String Quintet in C major
Explained using the 5-4-3-2-1 Method
Duration: 50–55 Minutes
Time of Creation: 1828
World Premiere: Unknown (earliest known public performance posthumously 1850 (Vienna); first printed posthumously 1853)
Table of Contents
Schubert's String Quintet in C major in 5 Sentences
Franz Schubert, 31 years old and seriously ill with syphilis, wrote his String Quintet in C major a few weeks before his death, at the same time as his last three piano sonatas. Although the work was written under the impression of illness, approaching death and poverty, Schubert surprisingly chooses the key of C major, which is generally more associated with serenity and vitality. The piece, scored for two violins, a viola, and two cellos, was rehearsed during Schubert’s lifetime but never performed. The String Quintet in C major is Schubert’s most extensive (and probably most mature) chamber music work. All the phenomena typical of Schubert’s personal style, such as expansive dimensions (see Highlight 1), concentration on sound rather than melody (see Highlight 1), and sharp contrasts (see Highlights 2 and 3), are included here.
Note: This work belongs to the Classical Music Top 100.
4 Highlights from Schubert's String Quintet in C Major
Highlight 1: First movement – huge dimensions
It is one of Schubert’s idiosyncrasies that his late works – and especially the 1st movements – often have almost unbelievable dimensions. This is also the case here. The 1st movement of the String Quintet in C major lasts an enormous 21 minutes!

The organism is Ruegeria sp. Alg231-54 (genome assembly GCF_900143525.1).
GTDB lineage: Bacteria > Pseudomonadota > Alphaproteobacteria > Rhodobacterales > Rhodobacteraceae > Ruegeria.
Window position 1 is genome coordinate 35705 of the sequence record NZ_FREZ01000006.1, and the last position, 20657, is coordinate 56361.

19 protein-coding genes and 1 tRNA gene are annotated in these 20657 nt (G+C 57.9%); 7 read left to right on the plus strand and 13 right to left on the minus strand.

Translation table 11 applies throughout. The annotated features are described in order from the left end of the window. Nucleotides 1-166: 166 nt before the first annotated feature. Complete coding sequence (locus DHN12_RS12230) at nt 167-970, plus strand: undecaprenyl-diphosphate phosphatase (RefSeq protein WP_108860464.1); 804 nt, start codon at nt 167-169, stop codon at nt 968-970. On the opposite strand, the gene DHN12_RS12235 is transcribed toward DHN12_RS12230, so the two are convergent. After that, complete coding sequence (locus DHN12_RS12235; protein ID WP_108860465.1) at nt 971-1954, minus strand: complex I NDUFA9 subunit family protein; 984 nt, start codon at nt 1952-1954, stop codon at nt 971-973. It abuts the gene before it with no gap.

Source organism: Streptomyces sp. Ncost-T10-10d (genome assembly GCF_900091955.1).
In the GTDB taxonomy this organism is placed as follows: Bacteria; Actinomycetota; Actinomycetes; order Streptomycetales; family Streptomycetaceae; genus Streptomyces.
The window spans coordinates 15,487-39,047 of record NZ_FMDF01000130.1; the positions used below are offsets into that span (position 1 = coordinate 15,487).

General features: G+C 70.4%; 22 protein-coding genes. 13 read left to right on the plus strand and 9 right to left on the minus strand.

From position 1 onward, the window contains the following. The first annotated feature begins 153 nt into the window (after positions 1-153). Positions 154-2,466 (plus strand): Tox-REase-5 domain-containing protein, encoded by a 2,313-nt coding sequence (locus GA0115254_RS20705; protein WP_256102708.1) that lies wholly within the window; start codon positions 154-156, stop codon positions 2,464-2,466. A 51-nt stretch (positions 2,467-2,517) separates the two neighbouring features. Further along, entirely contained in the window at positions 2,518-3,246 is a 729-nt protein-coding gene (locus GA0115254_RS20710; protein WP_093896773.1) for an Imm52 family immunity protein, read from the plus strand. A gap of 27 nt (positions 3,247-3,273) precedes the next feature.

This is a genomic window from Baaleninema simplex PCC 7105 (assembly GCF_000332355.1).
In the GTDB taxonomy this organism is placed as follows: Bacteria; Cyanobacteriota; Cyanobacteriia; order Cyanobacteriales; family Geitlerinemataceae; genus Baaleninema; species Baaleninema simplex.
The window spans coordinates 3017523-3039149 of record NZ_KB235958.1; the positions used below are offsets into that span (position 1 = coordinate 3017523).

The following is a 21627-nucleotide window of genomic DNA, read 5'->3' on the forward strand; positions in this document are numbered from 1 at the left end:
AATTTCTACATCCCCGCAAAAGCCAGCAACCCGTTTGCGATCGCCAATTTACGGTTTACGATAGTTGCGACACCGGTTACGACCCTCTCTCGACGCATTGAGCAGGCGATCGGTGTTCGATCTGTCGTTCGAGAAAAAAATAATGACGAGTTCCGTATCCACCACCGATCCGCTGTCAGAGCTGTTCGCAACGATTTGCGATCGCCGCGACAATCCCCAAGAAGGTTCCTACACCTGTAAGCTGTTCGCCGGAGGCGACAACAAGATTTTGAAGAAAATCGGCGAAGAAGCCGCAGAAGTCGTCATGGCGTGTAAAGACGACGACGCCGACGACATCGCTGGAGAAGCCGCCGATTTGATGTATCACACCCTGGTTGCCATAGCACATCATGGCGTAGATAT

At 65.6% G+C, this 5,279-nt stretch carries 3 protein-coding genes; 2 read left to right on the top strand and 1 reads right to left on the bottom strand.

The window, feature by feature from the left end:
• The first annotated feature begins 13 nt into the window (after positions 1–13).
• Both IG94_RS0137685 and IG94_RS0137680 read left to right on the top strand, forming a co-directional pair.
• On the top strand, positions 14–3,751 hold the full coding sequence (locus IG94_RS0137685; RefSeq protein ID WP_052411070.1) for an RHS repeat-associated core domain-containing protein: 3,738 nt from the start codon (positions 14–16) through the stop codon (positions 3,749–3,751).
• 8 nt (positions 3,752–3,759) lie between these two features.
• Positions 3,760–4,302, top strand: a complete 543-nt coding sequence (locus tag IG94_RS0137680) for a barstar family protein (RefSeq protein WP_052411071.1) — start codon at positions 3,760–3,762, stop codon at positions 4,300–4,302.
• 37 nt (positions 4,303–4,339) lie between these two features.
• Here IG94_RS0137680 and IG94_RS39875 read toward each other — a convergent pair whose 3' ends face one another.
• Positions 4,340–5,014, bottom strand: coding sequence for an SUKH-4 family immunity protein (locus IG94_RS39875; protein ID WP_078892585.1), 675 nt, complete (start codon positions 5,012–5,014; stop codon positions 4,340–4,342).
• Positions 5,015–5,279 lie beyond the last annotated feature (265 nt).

A good approach to this monumental movement is to first listen only to the exposition (the first part of the movement). At about 5 minutes, this is already unusually long, but it exhibits several remarkable phenomena: Schubert, for example, does not open the work with a memorable melody (as one might expect), but simply with a sound.
And then, from about halfway through the exposition (in the video from 02:28), the secondary theme comes in. Tastes differ, as we all know, but for me this secondary theme is one of the most wonderful melodies in classical music:
Highlight 2: Second movement – deep calm and...
The 2nd movement is marked by an extreme contrast. It begins and ends in deep tranquility….
Highlight 3: ...turbulence!
…but in between it is all the more turbulent:
Highlight 4: Fourth movement – Hungarian dance music
In the last movement, Schubert imitates Hungarian dance music. This is an interesting parallel to a much later quintet by another composer, Johannes Brahms’s Clarinet Quintet:
3 Questions and Answers about Schubert's String Quintet in C Major
Question 1: How was Schubert's String Quintet in C major received?
Music publishers of the time could hardly do anything with the work. While other chamber music compositions by Schubert were published quite soon after his death (1828), it took 25 years before the String Quintet in C major was printed.
Question 2: Has Schubert's String Quintet in C major been used in other contexts?
Yes. The second movement in particular is often heard in films as background music. Examples include „Die Wannseekonferenz“, „The Limits of Control“ and „Wohin und zurück“.
Question 3: Who was Schubert's role model?
For Franz Schubert, Ludwig van Beethoven in particular was a role model. Beethoven’s death in 1827 – one year before the composition of the String Quintet in C major – had deeply affected Schubert.
2 Recommended Recordings of Schubert's String Quintet in C major
Recording 1: Gustav Frielinghaus, Lena Sandoz, Mareike Hefti, Yves Sandoz, Jens Peter Maintz (Live, 2021)
The established Amaryllis Quartet and additional cellist Jens Peter Maintz succeed here in producing a particularly elegant Schubert sound:
Recording 2: Janine Jansen, Julia-Maria Kretz, Mâtè Szücs, Daniel Blendulf, Jan-Erik Gustafsson (Live, 2011)
One of the great challenges of performing Schubert’s String Quintet in C major is that it must not sound like five individual soloists. The ensemble must make music together and always be well balanced. In my opinion, this performance does just that particularly well – the first violin is played here by the exceptional violinist Janine Jansen: